I can conclusively state that two of the happiest men in our country at this stage of our lives is the African National Congress president Jacob Gedleyihlekisa Zuma and yours truly, Dr Lucky Mazibuko, albeit for different reasons.
The ANC president, who also happened to be my chairman at the inaugural South African National Aids Council, is elated and relieved after all charges against him relating to corruption, spanning an amazing eight-year period, were dropped. And I am on top of the world because, over the coming weekend, I will be celebrating my 40th birthday - my life is just beginning.
My own personal jubilation and fulfilment stems from the resilient fact that I have, for more than 18 years, faced the daunting challenge of death and dying at the brutal hands of an incurable infection that has maimed and killed millions of the human race in the more than 25 years of its notorious existence.
In this painful and terrifying period of living with HIV, I have made countless sacrifices not only for myself but also for millions of all my people, often at the expense of great discomfort and embarrassment to my family, my friends and everyone else who has any regard for me. During these difficult years, I have been on an oxygen mask at least three times.
My life would probably be much easier if I had kept my affliction quiet, especially since confidentiality was and continues to be guaranteed.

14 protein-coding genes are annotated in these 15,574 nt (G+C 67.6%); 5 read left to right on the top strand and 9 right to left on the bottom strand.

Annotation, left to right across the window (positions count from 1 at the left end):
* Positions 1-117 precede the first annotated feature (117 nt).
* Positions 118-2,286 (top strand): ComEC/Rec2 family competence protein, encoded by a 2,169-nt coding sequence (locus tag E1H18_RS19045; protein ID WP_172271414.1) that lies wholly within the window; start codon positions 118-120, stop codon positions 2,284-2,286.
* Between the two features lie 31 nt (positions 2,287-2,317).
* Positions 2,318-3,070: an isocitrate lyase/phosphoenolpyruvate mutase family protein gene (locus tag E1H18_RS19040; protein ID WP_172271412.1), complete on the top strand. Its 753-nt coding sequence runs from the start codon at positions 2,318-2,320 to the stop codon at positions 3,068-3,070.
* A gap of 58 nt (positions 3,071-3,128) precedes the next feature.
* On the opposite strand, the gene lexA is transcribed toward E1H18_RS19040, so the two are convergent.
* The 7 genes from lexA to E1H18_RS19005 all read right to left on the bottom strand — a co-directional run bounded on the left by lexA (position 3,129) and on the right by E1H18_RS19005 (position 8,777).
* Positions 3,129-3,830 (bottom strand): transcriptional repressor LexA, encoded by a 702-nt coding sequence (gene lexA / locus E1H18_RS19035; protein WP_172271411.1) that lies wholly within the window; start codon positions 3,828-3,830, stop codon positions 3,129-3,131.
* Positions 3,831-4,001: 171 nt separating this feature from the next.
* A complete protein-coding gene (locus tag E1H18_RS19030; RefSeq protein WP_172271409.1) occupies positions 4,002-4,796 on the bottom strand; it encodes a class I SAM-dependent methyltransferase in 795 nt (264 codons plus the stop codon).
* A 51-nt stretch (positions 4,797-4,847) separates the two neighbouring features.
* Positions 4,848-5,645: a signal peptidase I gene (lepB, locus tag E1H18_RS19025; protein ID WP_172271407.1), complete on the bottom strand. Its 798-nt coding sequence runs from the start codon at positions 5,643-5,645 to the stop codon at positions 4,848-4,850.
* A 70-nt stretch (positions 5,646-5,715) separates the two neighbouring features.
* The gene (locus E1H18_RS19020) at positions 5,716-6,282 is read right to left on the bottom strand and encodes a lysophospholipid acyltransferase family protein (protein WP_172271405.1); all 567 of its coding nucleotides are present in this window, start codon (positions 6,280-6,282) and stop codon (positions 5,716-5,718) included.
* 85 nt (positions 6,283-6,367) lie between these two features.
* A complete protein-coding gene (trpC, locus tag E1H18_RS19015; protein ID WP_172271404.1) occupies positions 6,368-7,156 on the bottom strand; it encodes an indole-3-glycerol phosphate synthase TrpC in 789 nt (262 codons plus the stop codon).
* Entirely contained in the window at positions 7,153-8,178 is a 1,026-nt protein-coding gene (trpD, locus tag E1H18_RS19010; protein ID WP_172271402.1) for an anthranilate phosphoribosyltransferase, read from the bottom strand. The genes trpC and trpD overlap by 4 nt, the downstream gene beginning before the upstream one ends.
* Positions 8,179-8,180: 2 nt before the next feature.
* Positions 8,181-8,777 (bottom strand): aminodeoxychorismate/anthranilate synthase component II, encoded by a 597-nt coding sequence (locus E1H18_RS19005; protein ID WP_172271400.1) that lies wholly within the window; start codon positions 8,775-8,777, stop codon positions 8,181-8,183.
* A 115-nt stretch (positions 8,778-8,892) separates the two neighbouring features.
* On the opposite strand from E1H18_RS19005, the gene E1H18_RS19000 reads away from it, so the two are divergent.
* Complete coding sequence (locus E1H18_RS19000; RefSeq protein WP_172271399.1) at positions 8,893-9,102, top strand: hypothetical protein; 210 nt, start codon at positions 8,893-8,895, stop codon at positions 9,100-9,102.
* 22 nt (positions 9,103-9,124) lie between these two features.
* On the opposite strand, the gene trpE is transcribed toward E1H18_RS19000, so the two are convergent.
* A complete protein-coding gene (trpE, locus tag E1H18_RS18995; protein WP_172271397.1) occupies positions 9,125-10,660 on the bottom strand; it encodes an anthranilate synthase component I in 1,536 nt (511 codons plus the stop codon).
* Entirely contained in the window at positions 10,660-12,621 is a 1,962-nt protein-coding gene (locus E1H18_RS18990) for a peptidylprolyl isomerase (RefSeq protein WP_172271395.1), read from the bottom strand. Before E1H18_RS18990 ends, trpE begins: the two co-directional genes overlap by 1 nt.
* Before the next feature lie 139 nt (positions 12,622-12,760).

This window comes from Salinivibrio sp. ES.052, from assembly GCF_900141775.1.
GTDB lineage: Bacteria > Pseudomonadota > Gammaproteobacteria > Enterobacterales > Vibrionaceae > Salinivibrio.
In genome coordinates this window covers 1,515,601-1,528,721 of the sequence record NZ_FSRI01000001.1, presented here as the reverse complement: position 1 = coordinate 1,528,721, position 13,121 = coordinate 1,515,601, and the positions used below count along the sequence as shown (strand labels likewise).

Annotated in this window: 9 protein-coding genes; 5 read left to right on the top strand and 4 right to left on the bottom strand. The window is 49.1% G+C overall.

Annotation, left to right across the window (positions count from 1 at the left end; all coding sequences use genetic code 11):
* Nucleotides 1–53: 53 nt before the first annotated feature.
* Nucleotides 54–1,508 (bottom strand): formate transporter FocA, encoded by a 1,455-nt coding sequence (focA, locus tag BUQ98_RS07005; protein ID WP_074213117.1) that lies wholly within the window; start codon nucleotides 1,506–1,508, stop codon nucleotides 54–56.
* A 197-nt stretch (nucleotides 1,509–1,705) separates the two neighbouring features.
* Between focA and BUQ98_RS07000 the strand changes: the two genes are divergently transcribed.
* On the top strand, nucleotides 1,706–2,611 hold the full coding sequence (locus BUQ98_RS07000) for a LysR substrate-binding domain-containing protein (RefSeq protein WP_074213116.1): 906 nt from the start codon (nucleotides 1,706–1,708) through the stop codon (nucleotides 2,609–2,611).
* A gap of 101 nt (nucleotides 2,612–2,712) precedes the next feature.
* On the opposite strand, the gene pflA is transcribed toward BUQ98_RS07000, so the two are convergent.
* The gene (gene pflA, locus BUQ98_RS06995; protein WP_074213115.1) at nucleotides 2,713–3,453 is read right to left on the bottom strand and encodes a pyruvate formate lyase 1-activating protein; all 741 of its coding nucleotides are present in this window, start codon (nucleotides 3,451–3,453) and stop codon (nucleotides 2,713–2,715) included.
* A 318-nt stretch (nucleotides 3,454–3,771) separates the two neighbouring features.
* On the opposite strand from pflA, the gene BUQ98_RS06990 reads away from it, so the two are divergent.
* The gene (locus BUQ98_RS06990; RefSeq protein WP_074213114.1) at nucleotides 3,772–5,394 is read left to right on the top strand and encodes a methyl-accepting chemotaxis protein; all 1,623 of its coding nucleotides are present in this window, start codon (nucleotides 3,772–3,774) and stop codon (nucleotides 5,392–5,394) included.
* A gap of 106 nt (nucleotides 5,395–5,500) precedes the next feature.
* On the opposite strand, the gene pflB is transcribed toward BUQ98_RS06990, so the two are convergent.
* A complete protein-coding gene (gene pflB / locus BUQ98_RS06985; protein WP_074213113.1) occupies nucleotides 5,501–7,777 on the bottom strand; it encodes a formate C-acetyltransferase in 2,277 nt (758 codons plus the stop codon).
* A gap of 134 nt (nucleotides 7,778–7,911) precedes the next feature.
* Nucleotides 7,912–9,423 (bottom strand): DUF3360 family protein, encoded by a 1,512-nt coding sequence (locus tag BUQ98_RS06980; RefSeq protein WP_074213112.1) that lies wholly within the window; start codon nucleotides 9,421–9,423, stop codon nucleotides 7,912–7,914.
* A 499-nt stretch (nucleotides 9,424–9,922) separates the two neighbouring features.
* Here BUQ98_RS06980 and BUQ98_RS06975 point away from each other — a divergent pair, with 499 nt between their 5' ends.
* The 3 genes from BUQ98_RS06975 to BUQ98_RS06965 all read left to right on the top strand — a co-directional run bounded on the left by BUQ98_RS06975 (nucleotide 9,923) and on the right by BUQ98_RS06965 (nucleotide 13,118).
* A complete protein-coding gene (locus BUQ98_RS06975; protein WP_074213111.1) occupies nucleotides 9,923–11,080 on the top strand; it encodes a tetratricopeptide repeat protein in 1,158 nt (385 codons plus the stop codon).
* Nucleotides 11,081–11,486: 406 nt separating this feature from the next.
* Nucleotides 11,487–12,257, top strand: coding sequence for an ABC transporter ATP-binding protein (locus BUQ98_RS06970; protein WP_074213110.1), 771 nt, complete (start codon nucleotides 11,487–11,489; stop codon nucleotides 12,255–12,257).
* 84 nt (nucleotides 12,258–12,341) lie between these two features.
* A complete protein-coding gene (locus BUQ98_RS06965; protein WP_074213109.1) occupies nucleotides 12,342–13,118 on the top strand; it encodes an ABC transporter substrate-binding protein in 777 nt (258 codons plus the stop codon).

And whatever inconveniences this viral infection, which is contracted through the most natural act of an expression of affection, may have caused, such as being called derogatory and discriminatory names by those among us who attempt to find solace in other people's anguish and sickness.
My commitment and conviction to the cause and my allegiance to my people remains stern and strong to this present day.
My undying love for my people and my country remains unwavering and has made it impossible for me to stop even when I was on the verge of death.
Needless to say, I have had my chances to step away from this whole struggle for life but I have refused to take them.
I chose to focus on what my instincts are telling me, rather than to focus on what the world was saying. I knew the odds were heavily stacked against me and more than 25million people around the world who were also living with and dying of this thankless and parasitic virus but I strove, often with my last ounce of courage, to pursue my dream of alleviating the plight of all my people, especially children. I never gave up.
I never, even in my wildest dreams, imagined that I could live until my children became teenagers. In fact, most of those trying times, I was ready to die for the cause. God has granted me the privilege to live, to share my anguish with you.
Therefore, I am grateful to God, to all my ancestors, to my family and friends for their continued support.
Most importantly, I feel truly blessed for the privilege to live. I am glad to be alive.